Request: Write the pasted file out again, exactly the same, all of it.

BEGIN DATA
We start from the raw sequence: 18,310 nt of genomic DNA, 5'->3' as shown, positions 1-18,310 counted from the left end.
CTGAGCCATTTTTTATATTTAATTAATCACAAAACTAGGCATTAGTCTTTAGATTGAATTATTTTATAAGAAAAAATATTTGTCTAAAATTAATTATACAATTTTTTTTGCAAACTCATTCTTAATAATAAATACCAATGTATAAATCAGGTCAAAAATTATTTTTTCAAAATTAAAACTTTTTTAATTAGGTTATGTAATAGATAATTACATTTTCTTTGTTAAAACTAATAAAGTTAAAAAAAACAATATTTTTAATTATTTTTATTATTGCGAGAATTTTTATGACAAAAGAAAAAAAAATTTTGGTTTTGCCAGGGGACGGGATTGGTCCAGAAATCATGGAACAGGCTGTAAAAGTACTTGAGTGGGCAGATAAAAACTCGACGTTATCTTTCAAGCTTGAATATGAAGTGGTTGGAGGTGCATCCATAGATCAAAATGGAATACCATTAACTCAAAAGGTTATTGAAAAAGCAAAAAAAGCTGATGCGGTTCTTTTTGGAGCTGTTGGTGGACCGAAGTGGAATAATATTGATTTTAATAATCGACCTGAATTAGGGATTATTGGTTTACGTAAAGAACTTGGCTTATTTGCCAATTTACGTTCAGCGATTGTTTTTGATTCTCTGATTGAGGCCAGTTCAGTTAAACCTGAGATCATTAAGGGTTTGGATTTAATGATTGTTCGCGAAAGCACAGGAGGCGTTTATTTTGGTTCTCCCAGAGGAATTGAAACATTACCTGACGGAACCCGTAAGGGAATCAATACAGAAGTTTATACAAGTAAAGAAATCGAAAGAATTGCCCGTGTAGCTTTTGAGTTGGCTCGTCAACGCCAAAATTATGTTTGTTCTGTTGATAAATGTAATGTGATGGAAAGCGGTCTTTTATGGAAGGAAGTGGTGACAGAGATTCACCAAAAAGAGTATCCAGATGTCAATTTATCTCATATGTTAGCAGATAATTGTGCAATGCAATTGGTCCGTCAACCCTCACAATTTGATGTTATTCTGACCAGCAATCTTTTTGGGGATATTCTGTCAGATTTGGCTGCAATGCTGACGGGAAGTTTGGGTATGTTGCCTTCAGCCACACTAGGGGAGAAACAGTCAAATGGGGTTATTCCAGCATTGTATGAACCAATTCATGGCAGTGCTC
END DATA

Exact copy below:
We start from the raw sequence: 18,310 nt of genomic DNA, 5'->3' as shown, positions 1-18,310 counted from the left end.
CTGAGCCATTTTTTATATTTAATTAATCACAAAACTAGGCATTAGTCTTTAGATTGAATTATTTTATAAGAAAAAATATTTGTCTAAAATTAATTATACAATTTTTTTTGCAAACTCATTCTTAATAATAAATACCAATGTATAAATCAGGTCAAAAATTATTTTTTCAAAATTAAAACTTTTTTAATTAGGTTATGTAATAGATAATTACATTTTCTTTGTTAAAACTAATAAAGTTAAAAAAAACAATATTTTTAATTATTTTTATTATTGCGAGAATTTTTATGACAAAAGAAAAAAAAATTTTGGTTTTGCCAGGGGACGGGATTGGTCCAGAAATCATGGAACAGGCTGTAAAAGTACTTGAGTGGGCAGATAAAAACTCGACGTTATCTTTCAAGCTTGAATATGAAGTGGTTGGAGGTGCATCCATAGATCAAAATGGAATACCATTAACTCAAAAGGTTATTGAAAAAGCAAAAAAAGCTGATGCGGTTCTTTTTGGAGCTGTTGGTGGACCGAAGTGGAATAATATTGATTTTAATAATCGACCTGAATTAGGGATTATTGGTTTACGTAAAGAACTTGGCTTATTTGCCAATTTACGTTCAGCGATTGTTTTTGATTCTCTGATTGAGGCCAGTTCAGTTAAACCTGAGATCATTAAGGGTTTGGATTTAATGATTGTTCGCGAAAGCACAGGAGGCGTTTATTTTGGTTCTCCCAGAGGAATTGAAACATTACCTGACGGAACCCGTAAGGGAATCAATACAGAAGTTTATACAAGTAAAGAAATCGAAAGAATTGCCCGTGTAGCTTTTGAGTTGGCTCGTCAACGCCAAAATTATGTTTGTTCTGTTGATAAATGTAATGTGATGGAAAGCGGTCTTTTATGGAAGGAAGTGGTGACAGAGATTCACCAAAAAGAGTATCCAGATGTCAATTTATCTCATATGTTAGCAGATAATTGTGCAATGCAATTGGTCCGTCAACCCTCACAATTTGATGTTATTCTGACCAGCAATCTTTTTGGGGATATTCTGTCAGATTTGGCTGCAATGCTGACGGGAAGTTTGGGTATGTTGCCTTCAGCCACACTAGGGGAGAAACAGTCAAATGGGGTTATTCCAGCATTGTATGAACCAATTCATGGCAGTGCTC